Common paper writing problems that students face

With the start of the school year, students will face old and new problems alike: having to adapt to a schedule, homework, exams and of course, essays. While essays can be one of the most entertaining, most creative parts of the course work they can also be stressful and challenging, as writing is not an easy feat.

Some of them try to cope with their problems on their own, while others choose to pay for writing papers and get professional help. The latter is more convenient and effective, as it guarantees timely delivery of a well-written paper without any struggles on your part. There are many reasons why students choose to get professional writing assistance, but the most common ones are:

  • Complexity of the topic
  • Lack of time
  • Not enough research

When putting together an essay, students tend to face many issues: what do I write, and how do I do so ? How can I make my writing concise, readable ? How to summarize my points in a way that delivers as much information as possible, without being too verbose ? Another significant issue is the dreaded “writer’s block”: when the anxiety over what to write prevents the writer from coming up with ideas. When confronting this issues a writer can feel inadequate, but they shouldn’t: they are extremely common and fairly easy to solve. In this essay, I am going to explore some of the common writing problems that students face and how to solve them in a satisfactory manner.

First issue: writer’s block

Perhaps the most common issue is that of writer’s block. In the words of Tom Wolfe: […] I now know what writer’s block is. It’s the fear you cannot do what you’ve announced to someone else you can do, or else the fear that it isn’t worth doing. Everybody has experienced writer’s block when looking at an assignment, feeling their anxiety rise as their mind draws a blank and refuses to come up with ideas. This problem can stem from many issues: in essays without a given topic the possibilities can feel overwhelming, feeling that our essay might be lacking compared to our usual work or compared to other’s work, inability to get started because we feel “lazy” or “unsure of what to write”… However, at the core of this problem is approaching the process of writing in an unhelpful manner.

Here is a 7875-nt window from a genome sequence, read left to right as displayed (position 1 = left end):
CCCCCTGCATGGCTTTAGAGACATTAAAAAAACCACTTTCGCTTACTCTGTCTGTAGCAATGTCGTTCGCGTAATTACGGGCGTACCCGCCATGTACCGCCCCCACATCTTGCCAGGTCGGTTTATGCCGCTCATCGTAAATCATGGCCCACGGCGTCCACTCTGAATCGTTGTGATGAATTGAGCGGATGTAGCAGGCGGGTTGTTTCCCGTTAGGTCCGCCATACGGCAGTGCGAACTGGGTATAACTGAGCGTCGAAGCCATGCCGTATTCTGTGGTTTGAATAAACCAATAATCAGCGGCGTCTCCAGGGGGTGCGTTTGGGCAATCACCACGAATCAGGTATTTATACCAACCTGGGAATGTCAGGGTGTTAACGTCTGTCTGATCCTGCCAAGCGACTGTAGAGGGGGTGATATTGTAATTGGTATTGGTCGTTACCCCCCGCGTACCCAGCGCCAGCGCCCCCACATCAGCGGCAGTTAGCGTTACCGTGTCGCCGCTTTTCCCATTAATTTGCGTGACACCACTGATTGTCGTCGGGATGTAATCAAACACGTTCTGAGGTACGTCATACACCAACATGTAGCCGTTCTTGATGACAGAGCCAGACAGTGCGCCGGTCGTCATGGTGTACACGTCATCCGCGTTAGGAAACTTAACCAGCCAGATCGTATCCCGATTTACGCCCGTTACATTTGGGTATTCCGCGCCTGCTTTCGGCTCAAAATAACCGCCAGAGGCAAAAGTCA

We experience writer’s block when we think of the finished essay, of the perfect product, and we can’t imagine how to get there. Instead, we should approach our essays like a work in progress that we can refine through editing: just start writing on any topic, read the essay, edit it and soon the essay that you couldn’t get started is good enough to be handed in !

Second issue: Inability to write in a concise manner

According to the Eberley Center of Carnegie University, most students admit that they are woefully unprepared to write essays. When asked about it, numerous students cite that they don’t know how to explain their ideas in a concise manner or how to configure a paper in a manner that is interesting, engaging and readable: most students start writing essays with little more in mind than a thesis statement and a required lenght, which often leads to “writing in circles”, repeating the same ideas with different words and adding fluff in hopes of meeting the required word lenght.

To avoid this, students should create a “skeleton” for their essays before they get started. Delineate the parts that your essay requires (often an introduction, a thesis statement, several paragraphs that explain your ideas and a conclusion or summary), summarize what core idea each part should include and improve from there. After that, the essay can be polished through editing.


There are many problems students commonly face in writing, with two of the most prominent ones being writer’s block and inability to write concisely. If students approach the essay as a work in progress, create a skeleton for it and improve it through rewriting and editing this problems can easily be dealt

References cited in the article:

Wolfe, Tom. “The Art Of Fiction No. 123”. Interview by George Plimton. The Paris Review, 1991.

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